Hahnemühle Platinum Rag look blotchy

I post this here after Walker suggestion.

I’ve run and closing up the a final cureve andd icc profile to fit Pd-Ox printing together with my Epson R3000 and Pictorio Ultra. I’ve been using Arches Platinum, the new as they call it now. I like the paper except the put a sticker on the paper in one corner close to the water mark and this damage the surface when I remove it. The work with Pd have progress better then my I expected with both Pd and PiezoDN tool.

This week I recieved a package of the recent apprais Hahnemühl Platinum Rag paper. This gave me today a very blotchy result. I tried both side if I’d missunderstand that the smooth side shouldn’t be the side to be coated. More or less the same results.

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My chemicals. I bought ready mixed from Bostick and Sullivan. I’ve used #1 (ferric oxalate) and #3 Palladium, from the bottle. The are mixed by them this month, so I consider them as fresh. Also when I used them today with Arches Platinum and the results were as smooth as has beem last week.

I coat the mixture (1:1) with a moddler brush the was pre-wetted. Let papers dry as recommended.

Expose in my unit (UV-fluorescent light). After this I developed in 25% potassium oxalate for 2 minutes. The blotchiness was now seen. After this step short rinse and treatment in EDTA and final rinse.

Walker comment me if I use Tween20, but not so far.


This paper really requires the use of Tween 20 or another surfactant like PhotoFlo.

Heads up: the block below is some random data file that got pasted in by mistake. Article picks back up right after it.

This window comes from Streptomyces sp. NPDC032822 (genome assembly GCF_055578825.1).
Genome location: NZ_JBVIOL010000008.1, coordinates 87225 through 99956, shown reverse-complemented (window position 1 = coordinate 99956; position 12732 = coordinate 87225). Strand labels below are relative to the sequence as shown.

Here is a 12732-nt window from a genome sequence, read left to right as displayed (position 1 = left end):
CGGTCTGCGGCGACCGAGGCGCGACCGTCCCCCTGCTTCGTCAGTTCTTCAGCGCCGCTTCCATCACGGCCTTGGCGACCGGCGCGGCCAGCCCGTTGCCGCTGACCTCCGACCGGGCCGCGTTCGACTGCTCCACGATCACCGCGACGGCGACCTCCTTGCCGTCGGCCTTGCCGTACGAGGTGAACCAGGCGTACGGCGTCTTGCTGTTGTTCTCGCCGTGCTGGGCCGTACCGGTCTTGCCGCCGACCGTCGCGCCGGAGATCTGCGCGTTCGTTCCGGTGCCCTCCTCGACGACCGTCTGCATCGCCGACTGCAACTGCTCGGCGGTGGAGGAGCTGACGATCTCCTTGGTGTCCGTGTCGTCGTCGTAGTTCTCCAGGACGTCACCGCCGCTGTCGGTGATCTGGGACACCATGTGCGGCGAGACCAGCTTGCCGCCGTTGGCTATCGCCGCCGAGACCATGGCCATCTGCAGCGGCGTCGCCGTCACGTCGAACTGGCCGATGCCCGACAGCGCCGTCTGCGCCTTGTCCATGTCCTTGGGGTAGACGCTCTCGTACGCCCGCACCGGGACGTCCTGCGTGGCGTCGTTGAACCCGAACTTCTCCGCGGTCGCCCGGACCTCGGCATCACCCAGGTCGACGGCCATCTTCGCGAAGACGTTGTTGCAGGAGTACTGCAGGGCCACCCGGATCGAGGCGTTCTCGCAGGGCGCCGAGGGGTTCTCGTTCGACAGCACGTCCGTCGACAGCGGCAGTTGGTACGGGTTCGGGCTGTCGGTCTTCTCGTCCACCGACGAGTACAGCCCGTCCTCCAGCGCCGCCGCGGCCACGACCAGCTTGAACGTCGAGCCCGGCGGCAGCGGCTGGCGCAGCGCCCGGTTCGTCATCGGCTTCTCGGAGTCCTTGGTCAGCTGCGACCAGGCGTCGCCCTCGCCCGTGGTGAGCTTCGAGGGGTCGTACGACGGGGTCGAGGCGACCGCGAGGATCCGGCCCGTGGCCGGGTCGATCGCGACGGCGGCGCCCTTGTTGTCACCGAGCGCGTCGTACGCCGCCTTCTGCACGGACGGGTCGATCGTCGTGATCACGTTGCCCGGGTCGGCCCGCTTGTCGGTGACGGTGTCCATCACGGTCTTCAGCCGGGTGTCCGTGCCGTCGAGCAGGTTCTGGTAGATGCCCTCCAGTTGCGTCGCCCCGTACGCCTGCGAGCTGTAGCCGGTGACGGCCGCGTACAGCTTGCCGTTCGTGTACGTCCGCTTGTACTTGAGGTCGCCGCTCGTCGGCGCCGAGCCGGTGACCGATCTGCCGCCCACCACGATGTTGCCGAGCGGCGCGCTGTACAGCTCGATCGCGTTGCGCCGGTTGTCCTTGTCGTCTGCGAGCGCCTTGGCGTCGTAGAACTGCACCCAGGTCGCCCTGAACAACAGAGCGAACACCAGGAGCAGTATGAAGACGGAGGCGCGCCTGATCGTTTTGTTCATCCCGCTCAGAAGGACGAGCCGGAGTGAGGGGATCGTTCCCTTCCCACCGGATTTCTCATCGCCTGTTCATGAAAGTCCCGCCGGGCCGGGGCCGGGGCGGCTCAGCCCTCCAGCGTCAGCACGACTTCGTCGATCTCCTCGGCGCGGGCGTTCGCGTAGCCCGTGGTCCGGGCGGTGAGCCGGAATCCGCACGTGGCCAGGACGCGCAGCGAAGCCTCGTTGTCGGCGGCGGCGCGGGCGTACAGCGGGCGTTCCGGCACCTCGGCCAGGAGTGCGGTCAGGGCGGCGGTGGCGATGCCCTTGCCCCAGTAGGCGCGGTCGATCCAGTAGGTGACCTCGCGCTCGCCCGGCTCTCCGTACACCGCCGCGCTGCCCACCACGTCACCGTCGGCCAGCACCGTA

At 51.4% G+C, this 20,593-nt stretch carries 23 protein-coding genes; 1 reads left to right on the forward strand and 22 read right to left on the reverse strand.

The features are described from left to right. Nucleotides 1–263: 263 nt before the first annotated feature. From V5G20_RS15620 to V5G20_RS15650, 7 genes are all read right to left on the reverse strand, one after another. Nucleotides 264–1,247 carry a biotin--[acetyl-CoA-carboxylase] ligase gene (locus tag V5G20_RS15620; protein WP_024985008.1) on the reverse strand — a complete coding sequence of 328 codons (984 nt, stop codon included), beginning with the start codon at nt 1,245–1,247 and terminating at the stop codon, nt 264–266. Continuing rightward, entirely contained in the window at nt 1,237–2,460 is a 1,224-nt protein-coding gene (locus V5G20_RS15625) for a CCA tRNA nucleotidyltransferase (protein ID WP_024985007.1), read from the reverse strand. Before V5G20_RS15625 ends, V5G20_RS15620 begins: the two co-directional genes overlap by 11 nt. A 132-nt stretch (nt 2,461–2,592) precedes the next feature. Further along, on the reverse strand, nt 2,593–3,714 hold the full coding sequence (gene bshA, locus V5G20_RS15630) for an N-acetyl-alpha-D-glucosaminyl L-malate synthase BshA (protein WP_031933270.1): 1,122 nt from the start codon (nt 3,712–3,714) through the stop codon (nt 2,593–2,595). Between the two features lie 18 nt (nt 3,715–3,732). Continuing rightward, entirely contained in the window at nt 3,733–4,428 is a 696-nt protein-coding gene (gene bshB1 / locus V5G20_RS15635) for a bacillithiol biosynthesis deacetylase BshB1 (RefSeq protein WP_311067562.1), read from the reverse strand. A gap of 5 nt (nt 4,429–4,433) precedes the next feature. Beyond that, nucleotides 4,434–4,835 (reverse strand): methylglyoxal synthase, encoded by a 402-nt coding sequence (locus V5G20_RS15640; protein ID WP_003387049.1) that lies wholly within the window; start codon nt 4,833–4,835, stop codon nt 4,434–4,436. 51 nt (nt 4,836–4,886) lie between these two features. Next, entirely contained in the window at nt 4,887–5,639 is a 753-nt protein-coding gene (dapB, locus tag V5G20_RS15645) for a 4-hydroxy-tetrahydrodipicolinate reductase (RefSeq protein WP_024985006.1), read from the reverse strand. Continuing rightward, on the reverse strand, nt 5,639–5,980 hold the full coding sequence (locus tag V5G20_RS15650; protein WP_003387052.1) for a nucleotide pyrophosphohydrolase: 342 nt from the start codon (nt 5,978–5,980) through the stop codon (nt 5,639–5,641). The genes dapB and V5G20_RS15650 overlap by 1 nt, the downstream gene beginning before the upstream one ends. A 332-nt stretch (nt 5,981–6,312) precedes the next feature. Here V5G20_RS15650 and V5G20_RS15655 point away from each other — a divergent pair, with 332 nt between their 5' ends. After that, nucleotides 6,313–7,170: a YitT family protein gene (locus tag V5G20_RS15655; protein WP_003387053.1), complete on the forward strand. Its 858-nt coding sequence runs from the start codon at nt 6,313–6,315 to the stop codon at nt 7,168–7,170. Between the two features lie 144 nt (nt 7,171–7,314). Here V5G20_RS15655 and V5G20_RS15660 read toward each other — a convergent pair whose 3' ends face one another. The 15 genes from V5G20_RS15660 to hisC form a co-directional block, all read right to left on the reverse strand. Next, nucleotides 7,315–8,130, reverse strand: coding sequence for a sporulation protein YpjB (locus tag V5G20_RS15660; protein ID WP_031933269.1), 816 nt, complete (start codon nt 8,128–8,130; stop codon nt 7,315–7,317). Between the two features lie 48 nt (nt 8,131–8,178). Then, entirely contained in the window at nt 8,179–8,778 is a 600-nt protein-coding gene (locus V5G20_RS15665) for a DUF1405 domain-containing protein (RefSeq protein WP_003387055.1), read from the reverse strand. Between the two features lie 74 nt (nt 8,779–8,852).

There is no need to rinse between developer and clearing bath. Best practice is to use 3 successive trays of clearing bath. The first does most of the work. After several prints when it has turned orange, dump it, slide the 2nd and 3rd over to 1st and 2nd positions, and make a fresh 3rd bath. When you start to see color in the 2nd bath it is time to rotate. The 3rd bath should never show color.

For many papers, EDTA alone is not sufficient - Arches Platine has long been one of those, I don’t know about the new Hahnemuhle. I add citric acid and sodium sulfite to the EDTA. One tablespoon of each per liter of water, maybe less of the sulfite.

Possible solutions:

  1. add tween 20 into the sensitizer, probably 1 drop will be enough.

  2. add 1 to 2 drops of traditional platinum solution into the sensitizer in order to avoid solarization.

  3. do humidify the paper a bit…but i don’t know whether your paper is too dry or not. (just my thoughts)

Cheers…and happy printing.


Thank you for your proposal. I’ve Tween 20 at home. If I understand you just a small amount is needed.

I’ll try this later this week.

Second concerning solarization. When I detrimine the basic exposure I saw the tendency for longer exposures that the reflection density was reduced after having a maximun. I can handle this, but as aslo is discussed the humdity and temperature can unexpected change this.

During the experiments I’ve had a temperature 20-21C and a RH between 40-55%. Do you think this variation is to large? I set up a box and keep the papers with help of a saturated salt keeping it constant. In fact I do so when I keep my carbon tissue in carbon/pigment printing process.



I use 1 drop per ml of solution for most papers. It’s not that critical. 1ml is approximately 16 drops. I use 2ml to coat for an 8x10-ish print. 1ml FO + 1ml Pd + 2 drops Tween20. I think your temp and RH are good, though I aim a little higher with the humidity. My space is usually around 60% (50-65% range) if my hygrometer can be trusted. The humidification box is a good idea. Wish I had room for one. What salt do you use and what humidity?

In that case I’ve to dilute it to 10%.

Thanks Keith

I found an unanswered Q. I use a saturated solution of sodium bromide. This gives a RH of 55-58% of a practical temperature range.



Thank you Keith.

With Tween 20 you mean drops from concentrated Twen 20, ie not diluted?



I have always obtained my Tween 20 from B&S as a 10% solution. If that is what you have, then yes, undiluted.

If you have a stronger stock solution, then first dilute to 10%.